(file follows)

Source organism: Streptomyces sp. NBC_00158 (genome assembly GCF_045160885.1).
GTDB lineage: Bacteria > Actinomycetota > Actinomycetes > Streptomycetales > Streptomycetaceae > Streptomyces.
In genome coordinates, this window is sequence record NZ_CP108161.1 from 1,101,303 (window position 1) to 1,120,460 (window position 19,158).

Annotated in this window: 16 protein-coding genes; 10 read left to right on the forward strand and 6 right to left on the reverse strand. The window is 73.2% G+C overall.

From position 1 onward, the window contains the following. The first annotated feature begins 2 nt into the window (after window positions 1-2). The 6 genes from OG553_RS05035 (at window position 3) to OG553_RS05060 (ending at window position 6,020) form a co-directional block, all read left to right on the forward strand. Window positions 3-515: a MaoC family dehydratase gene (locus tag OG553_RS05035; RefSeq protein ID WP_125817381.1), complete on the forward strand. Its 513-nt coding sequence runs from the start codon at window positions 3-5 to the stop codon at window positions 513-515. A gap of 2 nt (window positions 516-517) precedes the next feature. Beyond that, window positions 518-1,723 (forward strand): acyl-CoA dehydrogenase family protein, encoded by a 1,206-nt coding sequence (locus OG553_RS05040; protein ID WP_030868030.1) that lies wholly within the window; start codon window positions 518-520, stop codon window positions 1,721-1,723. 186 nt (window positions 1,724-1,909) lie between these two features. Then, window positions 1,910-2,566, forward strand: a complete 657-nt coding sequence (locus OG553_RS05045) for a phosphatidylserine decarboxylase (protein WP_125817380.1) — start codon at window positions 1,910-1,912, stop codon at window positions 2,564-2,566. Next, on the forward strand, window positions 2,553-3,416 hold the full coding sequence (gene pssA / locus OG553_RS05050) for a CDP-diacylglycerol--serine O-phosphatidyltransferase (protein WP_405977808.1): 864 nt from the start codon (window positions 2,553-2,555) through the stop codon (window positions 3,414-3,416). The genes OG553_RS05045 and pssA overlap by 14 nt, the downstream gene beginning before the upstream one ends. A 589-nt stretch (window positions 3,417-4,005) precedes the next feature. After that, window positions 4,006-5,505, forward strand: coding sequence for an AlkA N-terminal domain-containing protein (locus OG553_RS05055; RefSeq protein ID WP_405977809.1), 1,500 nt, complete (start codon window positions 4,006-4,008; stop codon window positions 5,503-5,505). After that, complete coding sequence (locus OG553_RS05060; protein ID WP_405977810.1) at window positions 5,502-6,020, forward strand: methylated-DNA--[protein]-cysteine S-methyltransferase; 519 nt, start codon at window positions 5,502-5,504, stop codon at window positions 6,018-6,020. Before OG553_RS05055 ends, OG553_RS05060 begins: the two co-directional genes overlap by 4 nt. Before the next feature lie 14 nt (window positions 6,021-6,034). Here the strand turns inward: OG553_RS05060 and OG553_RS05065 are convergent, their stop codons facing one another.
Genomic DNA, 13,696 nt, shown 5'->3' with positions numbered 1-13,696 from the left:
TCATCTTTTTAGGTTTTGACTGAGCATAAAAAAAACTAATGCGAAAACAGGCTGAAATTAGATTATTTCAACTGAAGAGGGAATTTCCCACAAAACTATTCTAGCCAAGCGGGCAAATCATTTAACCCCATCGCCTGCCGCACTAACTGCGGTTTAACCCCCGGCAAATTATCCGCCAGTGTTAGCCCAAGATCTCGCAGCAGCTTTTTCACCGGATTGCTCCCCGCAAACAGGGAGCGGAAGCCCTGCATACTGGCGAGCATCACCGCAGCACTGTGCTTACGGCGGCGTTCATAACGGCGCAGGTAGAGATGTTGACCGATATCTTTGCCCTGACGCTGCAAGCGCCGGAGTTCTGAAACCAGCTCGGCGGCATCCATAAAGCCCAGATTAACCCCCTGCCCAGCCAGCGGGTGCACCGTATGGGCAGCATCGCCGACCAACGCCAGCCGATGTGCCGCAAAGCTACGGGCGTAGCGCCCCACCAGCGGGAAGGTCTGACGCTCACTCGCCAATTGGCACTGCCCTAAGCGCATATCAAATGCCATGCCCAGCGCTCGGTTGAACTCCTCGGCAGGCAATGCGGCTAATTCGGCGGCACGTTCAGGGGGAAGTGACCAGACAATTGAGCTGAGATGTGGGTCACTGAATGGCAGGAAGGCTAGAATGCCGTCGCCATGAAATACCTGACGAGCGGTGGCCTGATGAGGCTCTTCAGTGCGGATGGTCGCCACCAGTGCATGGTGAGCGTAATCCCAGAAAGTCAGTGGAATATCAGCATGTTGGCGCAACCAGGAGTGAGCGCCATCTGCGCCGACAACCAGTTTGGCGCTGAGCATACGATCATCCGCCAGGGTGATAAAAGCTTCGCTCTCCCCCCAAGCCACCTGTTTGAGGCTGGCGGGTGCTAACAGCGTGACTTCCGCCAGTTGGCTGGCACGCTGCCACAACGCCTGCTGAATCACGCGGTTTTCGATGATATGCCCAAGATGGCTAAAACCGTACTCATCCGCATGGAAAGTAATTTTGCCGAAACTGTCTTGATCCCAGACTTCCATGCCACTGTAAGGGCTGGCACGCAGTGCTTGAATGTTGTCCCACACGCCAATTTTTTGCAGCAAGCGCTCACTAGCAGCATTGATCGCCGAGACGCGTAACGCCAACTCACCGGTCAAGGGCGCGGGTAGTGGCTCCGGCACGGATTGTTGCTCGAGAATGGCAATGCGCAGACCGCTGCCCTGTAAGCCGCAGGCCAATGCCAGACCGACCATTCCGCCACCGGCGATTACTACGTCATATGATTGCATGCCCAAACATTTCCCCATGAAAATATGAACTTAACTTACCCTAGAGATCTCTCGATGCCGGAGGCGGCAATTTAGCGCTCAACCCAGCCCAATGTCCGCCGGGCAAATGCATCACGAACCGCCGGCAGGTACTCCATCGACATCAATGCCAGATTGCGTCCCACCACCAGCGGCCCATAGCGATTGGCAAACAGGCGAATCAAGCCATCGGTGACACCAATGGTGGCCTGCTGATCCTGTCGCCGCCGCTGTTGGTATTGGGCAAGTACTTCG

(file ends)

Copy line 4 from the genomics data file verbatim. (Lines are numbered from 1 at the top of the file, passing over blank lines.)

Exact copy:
Annotated in this window: 16 protein-coding genes; 10 read left to right on the forward strand and 6 right to left on the reverse strand. The window is 73.2% G+C overall.